Among its numerous revisions, the Arbury version of The Humorous Magistrate bears a rare editorial note on page 106r: 'Dr S. this speach not so cleare & perspicuous'. With Johnstone and Inglis’s conclusive attribution of the manuscript to John Newdigate III, the doctor in question is almost certainly Gilbert Sheldon, Newdigate’s long-time friend and confidant. Though Sheldon would one day go on to become Archbishop of Canterbury, I here concentrate on his earlier correspondence with Newdigate to examine the context and scope of his potential involvement with the manuscript and its revisions. Topics analysed include Sheldon’s role as a literary mentor to Newdigate, the texts he proffers corresponding to Newdigate’s interests, and whether he could have been directly involved in editing the Arbury MS. By conclusion I suggest that Sheldon’s influence on Newdigate is a valuable lens through which to analyse his writings and career as an amateur dramatist.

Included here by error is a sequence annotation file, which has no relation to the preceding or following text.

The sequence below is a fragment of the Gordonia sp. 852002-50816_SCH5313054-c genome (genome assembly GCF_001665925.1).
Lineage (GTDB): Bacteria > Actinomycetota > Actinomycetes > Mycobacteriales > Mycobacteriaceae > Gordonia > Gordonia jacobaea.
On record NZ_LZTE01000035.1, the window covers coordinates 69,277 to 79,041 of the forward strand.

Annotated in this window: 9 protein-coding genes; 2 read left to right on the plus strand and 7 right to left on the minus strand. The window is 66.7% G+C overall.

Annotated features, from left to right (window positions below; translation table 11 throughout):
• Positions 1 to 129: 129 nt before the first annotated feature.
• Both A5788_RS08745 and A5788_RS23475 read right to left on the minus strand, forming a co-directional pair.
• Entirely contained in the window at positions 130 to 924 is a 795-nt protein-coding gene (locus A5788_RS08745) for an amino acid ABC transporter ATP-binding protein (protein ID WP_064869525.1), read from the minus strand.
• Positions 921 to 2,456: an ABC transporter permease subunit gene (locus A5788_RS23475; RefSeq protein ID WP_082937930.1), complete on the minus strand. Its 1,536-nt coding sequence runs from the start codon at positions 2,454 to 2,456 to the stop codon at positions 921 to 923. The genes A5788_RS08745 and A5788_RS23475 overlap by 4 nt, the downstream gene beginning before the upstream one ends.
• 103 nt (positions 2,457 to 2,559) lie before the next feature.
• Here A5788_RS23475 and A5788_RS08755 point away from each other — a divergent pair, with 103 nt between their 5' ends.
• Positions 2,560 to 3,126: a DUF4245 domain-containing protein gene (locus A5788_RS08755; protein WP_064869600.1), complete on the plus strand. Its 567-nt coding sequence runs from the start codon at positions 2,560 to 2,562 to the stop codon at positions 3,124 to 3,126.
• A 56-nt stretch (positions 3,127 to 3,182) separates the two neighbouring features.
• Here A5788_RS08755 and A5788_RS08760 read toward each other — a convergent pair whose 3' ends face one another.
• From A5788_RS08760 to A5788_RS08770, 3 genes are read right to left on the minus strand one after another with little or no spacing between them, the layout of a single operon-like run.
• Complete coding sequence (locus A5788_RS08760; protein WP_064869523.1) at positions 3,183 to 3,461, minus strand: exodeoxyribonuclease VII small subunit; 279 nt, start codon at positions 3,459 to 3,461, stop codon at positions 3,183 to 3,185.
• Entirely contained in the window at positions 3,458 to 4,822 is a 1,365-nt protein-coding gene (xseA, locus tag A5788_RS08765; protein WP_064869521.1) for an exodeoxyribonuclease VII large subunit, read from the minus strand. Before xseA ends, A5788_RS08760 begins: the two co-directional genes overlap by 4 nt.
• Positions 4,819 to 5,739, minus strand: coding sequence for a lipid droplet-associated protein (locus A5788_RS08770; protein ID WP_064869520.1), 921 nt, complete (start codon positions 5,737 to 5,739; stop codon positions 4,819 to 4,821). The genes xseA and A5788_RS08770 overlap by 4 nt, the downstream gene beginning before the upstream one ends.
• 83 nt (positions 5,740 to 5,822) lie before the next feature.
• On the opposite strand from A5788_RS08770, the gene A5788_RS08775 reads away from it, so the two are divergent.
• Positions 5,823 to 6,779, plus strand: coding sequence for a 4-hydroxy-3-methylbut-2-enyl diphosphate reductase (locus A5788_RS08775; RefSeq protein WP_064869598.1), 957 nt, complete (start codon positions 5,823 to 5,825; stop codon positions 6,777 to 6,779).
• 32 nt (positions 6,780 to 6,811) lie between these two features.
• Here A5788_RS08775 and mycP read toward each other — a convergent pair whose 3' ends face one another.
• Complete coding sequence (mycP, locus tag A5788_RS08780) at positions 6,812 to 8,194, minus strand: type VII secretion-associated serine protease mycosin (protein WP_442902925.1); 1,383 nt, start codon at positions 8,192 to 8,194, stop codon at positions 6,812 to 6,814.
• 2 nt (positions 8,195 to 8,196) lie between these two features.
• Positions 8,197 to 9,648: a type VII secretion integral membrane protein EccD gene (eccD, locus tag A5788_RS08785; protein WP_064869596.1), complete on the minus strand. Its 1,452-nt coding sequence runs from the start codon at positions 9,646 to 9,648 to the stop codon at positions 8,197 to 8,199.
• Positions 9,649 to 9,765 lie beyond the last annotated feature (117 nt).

Author Biography

Owen Stockden holds an MA in English from the University of Calgary, where he was a member of the team investigating The Humorous Magistrate and its context.